Together with the many activities and announcements by a plethora of regional, national and international governmental and non-governmental stakeholders under the Lima Paris Action Agenda (LPAA), the overall ‘Paris package’ has the potential – no guarantee – to boost climate actions worldwide everywhere and overshoot the agreed conservative climate pledges by nations. We are certainly not there yet, but as an analyst said: “It all depends what we make out of it in reality”.
The PA, the growing climate movement driven by civil society organisations, trade unions and clean businesses alike, the declining faith in fossil fuels and in conjunction with the agreed Sustainable Development Goals by the UN in September, all inspires actions. But to be clear, it does not legislate them; it encourages and shows further policies and measures, it does not regulate or finance those.
Breaking all the climate records
We’re currently observing the highest CO2 concentration in the atmosphere for probably more than 10 million years. The impacts of the climate change-induced El Nino have triggered global temperatures in 2015 to a record high of 10 Celsius warmer than in 1900, when mankind started to reliably record global temperatures.
One degree does not sound like much. But as a global average, this is enormous and happening probably twenty to fifty times faster than observed under natural climate changes in the geological past.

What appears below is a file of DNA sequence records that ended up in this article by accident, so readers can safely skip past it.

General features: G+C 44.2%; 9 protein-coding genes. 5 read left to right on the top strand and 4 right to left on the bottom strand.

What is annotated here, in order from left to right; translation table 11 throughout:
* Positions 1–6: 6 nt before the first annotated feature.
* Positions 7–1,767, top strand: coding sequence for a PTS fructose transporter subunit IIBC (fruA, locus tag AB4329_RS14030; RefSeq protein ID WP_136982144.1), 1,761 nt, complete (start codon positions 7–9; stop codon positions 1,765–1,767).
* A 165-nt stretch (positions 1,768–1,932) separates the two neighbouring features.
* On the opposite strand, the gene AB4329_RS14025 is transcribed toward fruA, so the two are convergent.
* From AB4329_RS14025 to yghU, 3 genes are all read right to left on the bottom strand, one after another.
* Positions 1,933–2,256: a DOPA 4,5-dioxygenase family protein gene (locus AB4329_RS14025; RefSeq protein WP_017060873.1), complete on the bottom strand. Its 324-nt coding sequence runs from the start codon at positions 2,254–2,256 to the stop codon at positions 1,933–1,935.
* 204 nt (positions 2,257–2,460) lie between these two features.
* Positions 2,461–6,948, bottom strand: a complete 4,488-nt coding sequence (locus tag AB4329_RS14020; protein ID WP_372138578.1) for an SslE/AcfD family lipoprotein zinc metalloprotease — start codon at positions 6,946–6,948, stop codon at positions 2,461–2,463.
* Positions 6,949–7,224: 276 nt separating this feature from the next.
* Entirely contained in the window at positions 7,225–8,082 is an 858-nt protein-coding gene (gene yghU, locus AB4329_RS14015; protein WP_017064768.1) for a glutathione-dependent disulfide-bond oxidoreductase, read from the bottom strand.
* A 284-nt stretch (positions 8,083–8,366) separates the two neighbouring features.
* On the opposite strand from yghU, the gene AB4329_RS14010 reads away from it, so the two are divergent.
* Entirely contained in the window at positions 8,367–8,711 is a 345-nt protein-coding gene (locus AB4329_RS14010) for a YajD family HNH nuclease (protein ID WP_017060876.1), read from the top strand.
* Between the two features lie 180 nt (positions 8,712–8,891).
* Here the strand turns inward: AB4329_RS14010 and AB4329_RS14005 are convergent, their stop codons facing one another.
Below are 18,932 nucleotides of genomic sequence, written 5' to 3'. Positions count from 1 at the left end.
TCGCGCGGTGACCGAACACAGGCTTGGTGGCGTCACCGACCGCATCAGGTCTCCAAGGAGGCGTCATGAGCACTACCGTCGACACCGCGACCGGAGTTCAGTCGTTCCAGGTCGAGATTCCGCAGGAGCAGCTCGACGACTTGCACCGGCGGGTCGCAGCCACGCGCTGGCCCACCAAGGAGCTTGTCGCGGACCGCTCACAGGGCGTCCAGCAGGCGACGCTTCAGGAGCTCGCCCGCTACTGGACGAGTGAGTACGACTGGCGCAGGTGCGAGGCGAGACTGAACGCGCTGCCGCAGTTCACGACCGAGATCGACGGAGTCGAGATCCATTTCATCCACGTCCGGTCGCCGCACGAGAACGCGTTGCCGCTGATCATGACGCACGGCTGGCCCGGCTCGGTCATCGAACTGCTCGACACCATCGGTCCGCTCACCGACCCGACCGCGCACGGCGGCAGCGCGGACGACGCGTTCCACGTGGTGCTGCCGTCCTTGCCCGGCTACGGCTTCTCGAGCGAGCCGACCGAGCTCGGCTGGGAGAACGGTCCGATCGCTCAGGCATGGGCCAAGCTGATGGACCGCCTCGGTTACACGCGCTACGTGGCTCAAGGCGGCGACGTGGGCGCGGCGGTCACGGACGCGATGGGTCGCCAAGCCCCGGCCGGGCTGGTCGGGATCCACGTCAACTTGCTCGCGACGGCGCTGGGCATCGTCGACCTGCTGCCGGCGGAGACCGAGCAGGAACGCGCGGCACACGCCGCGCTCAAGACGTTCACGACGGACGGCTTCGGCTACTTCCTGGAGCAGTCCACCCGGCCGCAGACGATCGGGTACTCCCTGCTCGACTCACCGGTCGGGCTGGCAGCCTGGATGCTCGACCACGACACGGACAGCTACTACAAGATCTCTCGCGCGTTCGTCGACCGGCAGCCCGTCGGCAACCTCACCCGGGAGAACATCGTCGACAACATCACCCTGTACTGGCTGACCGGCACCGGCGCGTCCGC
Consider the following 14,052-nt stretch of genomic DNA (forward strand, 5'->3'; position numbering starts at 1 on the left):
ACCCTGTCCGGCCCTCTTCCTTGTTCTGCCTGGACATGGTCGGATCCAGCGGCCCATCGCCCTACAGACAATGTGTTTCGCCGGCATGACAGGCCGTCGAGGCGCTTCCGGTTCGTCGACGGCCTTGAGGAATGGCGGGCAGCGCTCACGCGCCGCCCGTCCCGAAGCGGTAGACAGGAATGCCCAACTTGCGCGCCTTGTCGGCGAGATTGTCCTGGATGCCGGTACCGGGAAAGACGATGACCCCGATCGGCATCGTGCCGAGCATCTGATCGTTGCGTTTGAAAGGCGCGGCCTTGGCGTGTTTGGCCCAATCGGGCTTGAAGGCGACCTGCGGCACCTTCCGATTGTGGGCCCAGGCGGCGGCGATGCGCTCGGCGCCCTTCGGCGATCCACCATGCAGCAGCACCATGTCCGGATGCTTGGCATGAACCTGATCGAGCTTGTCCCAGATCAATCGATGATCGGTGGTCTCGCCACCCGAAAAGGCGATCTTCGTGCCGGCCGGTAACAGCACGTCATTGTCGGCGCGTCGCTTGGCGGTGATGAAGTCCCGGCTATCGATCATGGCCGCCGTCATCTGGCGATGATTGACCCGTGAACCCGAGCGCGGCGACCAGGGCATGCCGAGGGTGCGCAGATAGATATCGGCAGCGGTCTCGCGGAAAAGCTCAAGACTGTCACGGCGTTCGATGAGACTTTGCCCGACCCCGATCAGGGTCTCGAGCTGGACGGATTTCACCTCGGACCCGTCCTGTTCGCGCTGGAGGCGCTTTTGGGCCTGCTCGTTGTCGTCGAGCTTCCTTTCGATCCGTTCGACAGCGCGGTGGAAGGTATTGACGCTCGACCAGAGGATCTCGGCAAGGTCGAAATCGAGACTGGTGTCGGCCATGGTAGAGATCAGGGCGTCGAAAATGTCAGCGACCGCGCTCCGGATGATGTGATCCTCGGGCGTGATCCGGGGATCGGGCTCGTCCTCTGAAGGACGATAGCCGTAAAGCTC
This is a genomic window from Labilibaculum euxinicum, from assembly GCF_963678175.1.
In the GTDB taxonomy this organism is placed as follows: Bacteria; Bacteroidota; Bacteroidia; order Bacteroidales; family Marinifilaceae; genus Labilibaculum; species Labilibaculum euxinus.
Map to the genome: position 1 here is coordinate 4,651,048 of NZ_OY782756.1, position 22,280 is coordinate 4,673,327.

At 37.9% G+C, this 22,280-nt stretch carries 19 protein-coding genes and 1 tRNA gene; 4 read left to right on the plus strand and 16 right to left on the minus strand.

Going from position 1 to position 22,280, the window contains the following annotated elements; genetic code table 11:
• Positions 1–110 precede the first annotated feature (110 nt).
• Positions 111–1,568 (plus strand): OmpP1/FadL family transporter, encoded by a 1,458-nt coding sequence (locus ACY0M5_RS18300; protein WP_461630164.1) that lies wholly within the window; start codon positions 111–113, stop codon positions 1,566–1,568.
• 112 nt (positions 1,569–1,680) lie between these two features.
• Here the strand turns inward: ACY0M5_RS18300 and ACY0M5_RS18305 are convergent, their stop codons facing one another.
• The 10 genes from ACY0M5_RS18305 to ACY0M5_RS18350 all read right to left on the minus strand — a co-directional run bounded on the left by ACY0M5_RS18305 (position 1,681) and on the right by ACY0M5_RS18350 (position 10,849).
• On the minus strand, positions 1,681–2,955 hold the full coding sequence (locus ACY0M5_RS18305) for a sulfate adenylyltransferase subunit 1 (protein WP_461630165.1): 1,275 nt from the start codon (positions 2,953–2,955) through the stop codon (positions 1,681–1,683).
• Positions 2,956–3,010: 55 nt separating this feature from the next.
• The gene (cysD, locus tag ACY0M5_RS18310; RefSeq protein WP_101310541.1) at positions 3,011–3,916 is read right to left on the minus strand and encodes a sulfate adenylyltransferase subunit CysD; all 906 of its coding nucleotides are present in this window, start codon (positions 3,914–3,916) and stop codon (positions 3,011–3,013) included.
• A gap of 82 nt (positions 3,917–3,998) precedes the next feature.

The impacts are visible too. In South Africa, more than 30 million people are now likely to suffer from food shortages. In Indonesia, El Nino caused forest fires to emit about half of the annual CO2 emissions of the entire EU – but in just two months, September and October 2015. Coral bleaching and enhanced mortality is now a sad wide-spread phenomenon observed across the Equatorial waters of the Indian and the Pacific Ocean between Africa, South East Asia, Australia and South America.
To limit global warming to no more than 1.50 Celsius– and we have even not reached this temperature limit – is without doubt a Herculean task. But there is no alternative.
Swapping CO2 for clean energy
The world has to reduce CO2 pollution, primarily because this is by far the most important and longest-lasting climate gas in the atmosphere. Up to 40 per cent of CO2, once in the atmosphere, will remain there for 1 000 years and longer.
The job of all is to fully decarbonise the entire energy sector, the main emitter of CO2 – before 2050, preferably. Of course, other emitting sectors and gases have to be cleaned up drastically as well – but all is nothing without a full move to 100 per cent renewables and shifting the trillions away from investments into and subsidies for fossil fuels and nuclear.
The PA provides one fundamentally important base to do so.